There are numerous ways to implement an infinite runner style mechanism in Unity. In this Devblog I will show you how we do it in our game, AwesomeDillos and at the same time teach you how to do it – or at least give you ideas on how to do it – in your own game. Let’s begin!
What you will need
To get started, we need 2-5 sprites which will serve as the pieces of the level that we will be generating ad infinitum (of course, the more you have these modules the more diversity you will get in the level). We will need something to represent the player also, so use a sprite or a generic cube. If you don’t have any sprites of your own, you can download and use quality material from www.opengameart.org.
The concept here is that each of the level sprites will be made into a prefab and by constructing different kinds of prefabs from different kinds of sprites, it will create variation to the level. For example, one prefab could be a sprite of a hill, added with power-ups, collectables etc. and another could be a sprite of a trap with its corresponding collectables and such. So it’s sort of a modular approach. You construct different modules and generate them randomly or if you want with some predetermination and that creates the infinite map.
First of all, create a new folder called “Resources” in your Assets folder. Here we will create another folder called “Prefabs”. Create 5 prefabs into this folder by clicking the right mouse button Create Prefab. Then add the sprites to the “Sprites” folder, add them to the scene and drag them to each individual prefab. Now your prefabs folder and your folder hierarchy should look like this:
You can of course name the individual prefabs anyway you want.
The LevelGenerator script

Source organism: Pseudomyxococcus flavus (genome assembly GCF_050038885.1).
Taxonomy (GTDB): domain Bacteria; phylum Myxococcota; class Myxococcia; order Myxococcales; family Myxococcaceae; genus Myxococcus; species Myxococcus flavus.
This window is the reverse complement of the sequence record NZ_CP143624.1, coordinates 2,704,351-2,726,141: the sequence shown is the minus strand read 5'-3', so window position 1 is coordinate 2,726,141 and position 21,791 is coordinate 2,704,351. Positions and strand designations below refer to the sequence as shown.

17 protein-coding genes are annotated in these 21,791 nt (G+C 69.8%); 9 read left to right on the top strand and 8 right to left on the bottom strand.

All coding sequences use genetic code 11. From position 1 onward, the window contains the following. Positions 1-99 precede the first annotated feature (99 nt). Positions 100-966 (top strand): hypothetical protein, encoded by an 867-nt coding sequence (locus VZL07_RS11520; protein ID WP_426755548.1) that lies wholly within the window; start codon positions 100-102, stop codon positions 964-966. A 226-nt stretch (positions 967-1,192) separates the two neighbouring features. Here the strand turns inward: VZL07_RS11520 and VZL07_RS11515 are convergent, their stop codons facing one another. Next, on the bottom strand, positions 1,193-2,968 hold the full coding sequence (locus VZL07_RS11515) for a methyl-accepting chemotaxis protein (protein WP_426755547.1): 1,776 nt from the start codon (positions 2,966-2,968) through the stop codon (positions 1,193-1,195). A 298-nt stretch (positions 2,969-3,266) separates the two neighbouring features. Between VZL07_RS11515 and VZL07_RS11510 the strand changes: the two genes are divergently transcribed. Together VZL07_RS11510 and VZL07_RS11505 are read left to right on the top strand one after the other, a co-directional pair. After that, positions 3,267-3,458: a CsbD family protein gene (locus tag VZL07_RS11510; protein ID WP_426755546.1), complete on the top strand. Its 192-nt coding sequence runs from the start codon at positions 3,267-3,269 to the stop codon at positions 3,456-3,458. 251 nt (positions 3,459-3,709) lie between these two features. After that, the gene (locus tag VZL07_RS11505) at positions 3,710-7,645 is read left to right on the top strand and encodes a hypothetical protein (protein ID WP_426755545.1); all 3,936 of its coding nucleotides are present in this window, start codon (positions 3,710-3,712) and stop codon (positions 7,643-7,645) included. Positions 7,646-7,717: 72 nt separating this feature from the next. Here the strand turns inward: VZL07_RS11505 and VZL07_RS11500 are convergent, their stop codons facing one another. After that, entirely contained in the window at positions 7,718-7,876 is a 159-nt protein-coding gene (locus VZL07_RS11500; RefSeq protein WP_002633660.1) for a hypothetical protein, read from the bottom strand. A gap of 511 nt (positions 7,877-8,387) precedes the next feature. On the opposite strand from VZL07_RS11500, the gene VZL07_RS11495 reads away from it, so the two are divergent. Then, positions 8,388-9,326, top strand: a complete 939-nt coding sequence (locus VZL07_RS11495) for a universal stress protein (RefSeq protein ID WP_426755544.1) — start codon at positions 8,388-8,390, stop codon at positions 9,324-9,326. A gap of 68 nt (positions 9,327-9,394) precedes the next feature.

Let’s take a look at the LevelGenerator script that handles the creation of our level.
The script is pretty self-explanatory and we have commented all the important parts. What we basically do is we load all the prefabs into an array (levelPieces) and at appropriate times add parts from the array to the queue (piecesQueue) and also remove the parts that are obsolete (meaning the player has moved past them far enough so they can be deleted).
What keeps track of the parts in the actual scene is the activeParts list which we use delete the correct level pieces in the right order. It’s a pretty simple approach but it’s powerful enough so that we can add the variation to the level that we need. By using prefabs as modules for the map we can add all sorts of things to them and make the level seem different every time you play it.
Remember, you can add child objects to prefabs so the prefab can be more than just a sprite of the level; it can have collectables like power-ups and coins also. You can have predetermination instead of complete randomness in the level by for example constructing arrays with specific prefabs that make up a different sort of section that you want and then queue the whole array at some point of your own choosing.
Here’s a small script for the automated player movement so you can see the mechanism in action:
Here’s how it should look when done right (the footage is not from actual gameplay, just the mechanic in action at its most basic state):
So that is basically the mechanism we use in our game, AwesomeDillos. We do use a separate system for the background generation and parallaxing but that’s a topic for another devlog in the near future! Stay tuned for a video version of this devlog where we will explain the mechanism in greater detail, perhaps there is something that you would still like to know more about.
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-the Tuiske team